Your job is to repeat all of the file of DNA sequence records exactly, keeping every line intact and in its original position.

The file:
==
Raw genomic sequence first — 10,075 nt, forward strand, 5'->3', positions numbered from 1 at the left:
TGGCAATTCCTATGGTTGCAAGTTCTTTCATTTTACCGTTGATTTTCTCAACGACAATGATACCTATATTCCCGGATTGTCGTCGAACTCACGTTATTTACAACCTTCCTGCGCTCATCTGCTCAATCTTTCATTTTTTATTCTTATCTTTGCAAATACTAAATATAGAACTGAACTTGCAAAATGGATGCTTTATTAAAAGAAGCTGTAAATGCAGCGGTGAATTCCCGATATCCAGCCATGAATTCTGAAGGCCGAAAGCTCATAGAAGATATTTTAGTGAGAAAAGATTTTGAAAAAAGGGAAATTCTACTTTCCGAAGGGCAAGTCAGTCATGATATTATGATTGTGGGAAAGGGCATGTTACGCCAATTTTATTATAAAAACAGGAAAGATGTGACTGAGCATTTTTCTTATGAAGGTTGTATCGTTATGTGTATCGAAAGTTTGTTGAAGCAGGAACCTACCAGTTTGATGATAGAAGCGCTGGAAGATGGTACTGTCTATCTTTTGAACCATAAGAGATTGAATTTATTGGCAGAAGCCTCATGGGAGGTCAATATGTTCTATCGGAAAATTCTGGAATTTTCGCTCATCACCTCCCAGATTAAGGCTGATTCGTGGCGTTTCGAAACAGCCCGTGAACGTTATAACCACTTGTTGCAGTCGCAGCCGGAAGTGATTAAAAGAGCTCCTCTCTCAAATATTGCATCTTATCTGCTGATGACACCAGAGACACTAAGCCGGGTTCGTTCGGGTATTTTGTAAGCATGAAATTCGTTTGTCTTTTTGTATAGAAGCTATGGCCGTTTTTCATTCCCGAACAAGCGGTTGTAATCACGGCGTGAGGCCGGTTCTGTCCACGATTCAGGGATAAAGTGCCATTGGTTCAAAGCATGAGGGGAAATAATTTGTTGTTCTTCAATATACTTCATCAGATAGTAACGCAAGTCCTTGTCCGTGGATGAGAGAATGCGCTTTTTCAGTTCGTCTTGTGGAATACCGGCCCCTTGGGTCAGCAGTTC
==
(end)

Raw genomic sequence first — 10,075 nt, forward strand, 5'->3', positions numbered from 1 at the left:
TGGCAATTCCTATGGTTGCAAGTTCTTTCATTTTACCGTTGATTTTCTCAACGACAATGATACCTATATTCCCGGATTGTCGTCGAACTCACGTTATTTACAACCTTCCTGCGCTCATCTGCTCAATCTTTCATTTTTTATTCTTATCTTTGCAAATACTAAATATAGAACTGAACTTGCAAAATGGATGCTTTATTAAAAGAAGCTGTAAATGCAGCGGTGAATTCCCGATATCCAGCCATGAATTCTGAAGGCCGAAAGCTCATAGAAGATATTTTAGTGAGAAAAGATTTTGAAAAAAGGGAAATTCTACTTTCCGAAGGGCAAGTCAGTCATGATATTATGATTGTGGGAAAGGGCATGTTACGCCAATTTTATTATAAAAACAGGAAAGATGTGACTGAGCATTTTTCTTATGAAGGTTGTATCGTTATGTGTATCGAAAGTTTGTTGAAGCAGGAACCTACCAGTTTGATGATAGAAGCGCTGGAAGATGGTACTGTCTATCTTTTGAACCATAAGAGATTGAATTTATTGGCAGAAGCCTCATGGGAGGTCAATATGTTCTATCGGAAAATTCTGGAATTTTCGCTCATCACCTCCCAGATTAAGGCTGATTCGTGGCGTTTCGAAACAGCCCGTGAACGTTATAACCACTTGTTGCAGTCGCAGCCGGAAGTGATTAAAAGAGCTCCTCTCTCAAATATTGCATCTTATCTGCTGATGACACCAGAGACACTAAGCCGGGTTCGTTCGGGTATTTTGTAAGCATGAAATTCGTTTGTCTTTTTGTATAGAAGCTATGGCCGTTTTTCATTCCCGAACAAGCGGTTGTAATCACGGCGTGAGGCCGGTTCTGTCCACGATTCAGGGATAAAGTGCCATTGGTTCAAAGCATGAGGGGAAATAATTTGTTGTTCTTCAATATACTTCATCAGATAGTAACGCAAGTCCTTGTCCGTGGATGAGAGAATGCGCTTTTTCAGTTCGTCTTGTGGAATACCGGCCCCTTGGGTCAGCAGTTC